Arkansas Trucking Association

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Within hours of its first route in downtown Las Vegas, an autonomous electric shuttle bus was struck by a delivery truck (with a human driver).

The Metropolitan Police Department determined that the shuttle came to a stop when it sensed the truck was trying to back up. However, the human truck driver was found to be at fault when he continued to back up the truck until its tires touched the front of the shuttle. Damage was minor, and no one was hurt.

Maurice Bell, vice president of mobility solutions for Keolis Transit America, said the shuttle would continue to operate after undergoing a complete diagnostic assessment. He said the vehicle--which can communicate with traffic signals, detect other vehicles and brake for pedestrians—has data that can shed light on the shuttle’s first incident.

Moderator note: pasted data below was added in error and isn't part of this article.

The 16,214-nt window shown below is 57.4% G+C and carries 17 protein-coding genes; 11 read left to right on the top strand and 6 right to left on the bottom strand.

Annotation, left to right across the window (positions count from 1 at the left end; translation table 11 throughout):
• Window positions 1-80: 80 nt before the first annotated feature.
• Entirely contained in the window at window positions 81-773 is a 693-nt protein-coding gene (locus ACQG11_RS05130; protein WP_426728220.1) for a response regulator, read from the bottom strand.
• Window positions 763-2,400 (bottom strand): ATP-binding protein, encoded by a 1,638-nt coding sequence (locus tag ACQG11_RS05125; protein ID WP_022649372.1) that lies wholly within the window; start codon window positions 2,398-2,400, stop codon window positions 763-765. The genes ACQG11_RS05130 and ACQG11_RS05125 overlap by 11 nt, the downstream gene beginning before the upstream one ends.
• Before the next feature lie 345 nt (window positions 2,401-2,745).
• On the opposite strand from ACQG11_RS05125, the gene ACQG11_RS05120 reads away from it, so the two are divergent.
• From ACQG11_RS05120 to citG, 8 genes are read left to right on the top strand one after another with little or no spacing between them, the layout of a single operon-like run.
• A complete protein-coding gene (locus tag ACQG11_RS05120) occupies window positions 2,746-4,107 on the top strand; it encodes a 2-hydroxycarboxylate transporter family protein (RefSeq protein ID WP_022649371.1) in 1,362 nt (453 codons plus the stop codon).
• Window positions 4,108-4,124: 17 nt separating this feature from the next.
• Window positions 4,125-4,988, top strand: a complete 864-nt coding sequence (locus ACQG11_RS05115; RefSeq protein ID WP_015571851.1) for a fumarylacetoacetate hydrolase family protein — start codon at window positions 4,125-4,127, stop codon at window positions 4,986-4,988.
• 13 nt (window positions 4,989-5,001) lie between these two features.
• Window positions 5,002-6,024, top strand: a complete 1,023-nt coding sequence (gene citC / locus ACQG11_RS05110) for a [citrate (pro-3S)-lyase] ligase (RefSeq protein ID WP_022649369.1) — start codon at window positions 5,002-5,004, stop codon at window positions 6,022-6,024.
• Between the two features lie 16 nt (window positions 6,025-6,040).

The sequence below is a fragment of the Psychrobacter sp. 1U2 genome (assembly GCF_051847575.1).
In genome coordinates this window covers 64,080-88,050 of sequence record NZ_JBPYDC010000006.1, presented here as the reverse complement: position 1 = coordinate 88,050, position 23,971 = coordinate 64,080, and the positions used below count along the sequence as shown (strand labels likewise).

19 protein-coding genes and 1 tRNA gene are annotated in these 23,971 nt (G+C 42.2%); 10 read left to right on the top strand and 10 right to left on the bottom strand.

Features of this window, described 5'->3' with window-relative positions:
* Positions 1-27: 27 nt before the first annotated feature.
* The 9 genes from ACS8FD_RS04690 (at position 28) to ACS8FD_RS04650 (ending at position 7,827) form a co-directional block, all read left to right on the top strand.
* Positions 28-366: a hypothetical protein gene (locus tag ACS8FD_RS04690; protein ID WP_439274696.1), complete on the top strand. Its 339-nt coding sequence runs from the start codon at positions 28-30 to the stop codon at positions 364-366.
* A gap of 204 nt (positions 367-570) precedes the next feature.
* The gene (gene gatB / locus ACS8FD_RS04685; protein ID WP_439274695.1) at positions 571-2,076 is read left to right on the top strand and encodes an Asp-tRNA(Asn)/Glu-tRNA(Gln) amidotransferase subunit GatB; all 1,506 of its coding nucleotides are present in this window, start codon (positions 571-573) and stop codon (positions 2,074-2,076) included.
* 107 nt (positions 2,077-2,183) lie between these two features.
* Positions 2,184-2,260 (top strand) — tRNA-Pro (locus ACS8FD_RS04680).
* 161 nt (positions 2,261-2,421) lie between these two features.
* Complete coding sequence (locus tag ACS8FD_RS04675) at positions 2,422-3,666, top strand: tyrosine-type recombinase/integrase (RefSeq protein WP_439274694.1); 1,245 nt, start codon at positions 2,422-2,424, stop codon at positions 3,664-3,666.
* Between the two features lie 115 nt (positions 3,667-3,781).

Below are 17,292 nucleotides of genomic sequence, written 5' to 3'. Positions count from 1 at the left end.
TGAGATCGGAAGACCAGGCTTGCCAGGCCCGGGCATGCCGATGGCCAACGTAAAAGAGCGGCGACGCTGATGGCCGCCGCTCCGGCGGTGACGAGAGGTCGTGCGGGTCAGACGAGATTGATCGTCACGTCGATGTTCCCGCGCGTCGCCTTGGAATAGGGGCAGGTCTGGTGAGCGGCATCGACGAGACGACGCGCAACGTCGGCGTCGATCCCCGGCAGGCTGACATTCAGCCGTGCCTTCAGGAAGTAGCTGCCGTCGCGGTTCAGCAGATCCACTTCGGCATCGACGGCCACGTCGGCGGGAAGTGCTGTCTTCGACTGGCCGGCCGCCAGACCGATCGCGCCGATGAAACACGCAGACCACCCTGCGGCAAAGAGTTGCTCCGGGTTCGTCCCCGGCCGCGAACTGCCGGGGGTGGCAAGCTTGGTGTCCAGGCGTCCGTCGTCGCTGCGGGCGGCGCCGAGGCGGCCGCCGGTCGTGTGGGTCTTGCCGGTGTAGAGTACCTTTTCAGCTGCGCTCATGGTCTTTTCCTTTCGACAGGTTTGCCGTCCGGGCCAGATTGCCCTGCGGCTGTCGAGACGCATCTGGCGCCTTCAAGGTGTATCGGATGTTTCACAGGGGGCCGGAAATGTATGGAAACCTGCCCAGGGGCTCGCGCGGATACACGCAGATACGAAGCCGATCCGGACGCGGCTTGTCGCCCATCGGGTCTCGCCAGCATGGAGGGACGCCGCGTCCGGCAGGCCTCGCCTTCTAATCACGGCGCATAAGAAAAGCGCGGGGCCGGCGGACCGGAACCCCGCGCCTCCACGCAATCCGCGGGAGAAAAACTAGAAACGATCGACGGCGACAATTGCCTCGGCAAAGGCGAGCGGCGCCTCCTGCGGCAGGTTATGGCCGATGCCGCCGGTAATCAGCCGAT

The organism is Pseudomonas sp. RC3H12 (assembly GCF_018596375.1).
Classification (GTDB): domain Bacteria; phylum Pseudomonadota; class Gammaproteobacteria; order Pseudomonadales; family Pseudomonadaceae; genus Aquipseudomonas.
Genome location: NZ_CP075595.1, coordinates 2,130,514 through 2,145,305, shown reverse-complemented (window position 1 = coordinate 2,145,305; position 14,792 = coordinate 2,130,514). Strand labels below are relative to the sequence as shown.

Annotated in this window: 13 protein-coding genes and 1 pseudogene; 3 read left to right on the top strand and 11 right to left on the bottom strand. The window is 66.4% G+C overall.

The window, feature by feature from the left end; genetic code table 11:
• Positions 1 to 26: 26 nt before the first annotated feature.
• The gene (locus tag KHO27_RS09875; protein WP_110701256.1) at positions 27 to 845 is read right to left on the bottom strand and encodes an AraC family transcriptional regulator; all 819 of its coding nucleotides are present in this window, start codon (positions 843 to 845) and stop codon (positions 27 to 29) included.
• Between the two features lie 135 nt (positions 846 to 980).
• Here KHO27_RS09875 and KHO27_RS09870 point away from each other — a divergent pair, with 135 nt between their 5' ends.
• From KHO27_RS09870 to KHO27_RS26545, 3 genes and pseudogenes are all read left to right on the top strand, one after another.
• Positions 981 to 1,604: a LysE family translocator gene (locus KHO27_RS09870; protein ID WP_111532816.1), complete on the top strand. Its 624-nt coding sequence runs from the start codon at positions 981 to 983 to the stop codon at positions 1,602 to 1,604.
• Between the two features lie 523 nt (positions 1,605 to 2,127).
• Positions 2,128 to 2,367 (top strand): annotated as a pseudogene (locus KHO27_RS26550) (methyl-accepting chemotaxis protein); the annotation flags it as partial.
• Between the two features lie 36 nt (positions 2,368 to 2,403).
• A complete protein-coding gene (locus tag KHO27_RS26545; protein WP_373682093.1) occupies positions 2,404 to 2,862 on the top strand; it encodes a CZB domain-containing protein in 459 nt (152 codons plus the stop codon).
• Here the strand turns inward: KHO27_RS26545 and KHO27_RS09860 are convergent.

“That’s probably the positive point of all this,” Bell said, “is that we have extensive data to be able to tell us what occurred and what we could do in the future to improve upon.”

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You are here: Home News In Brief Autonomous Shuttle Proves Human Error Causes Most Incidents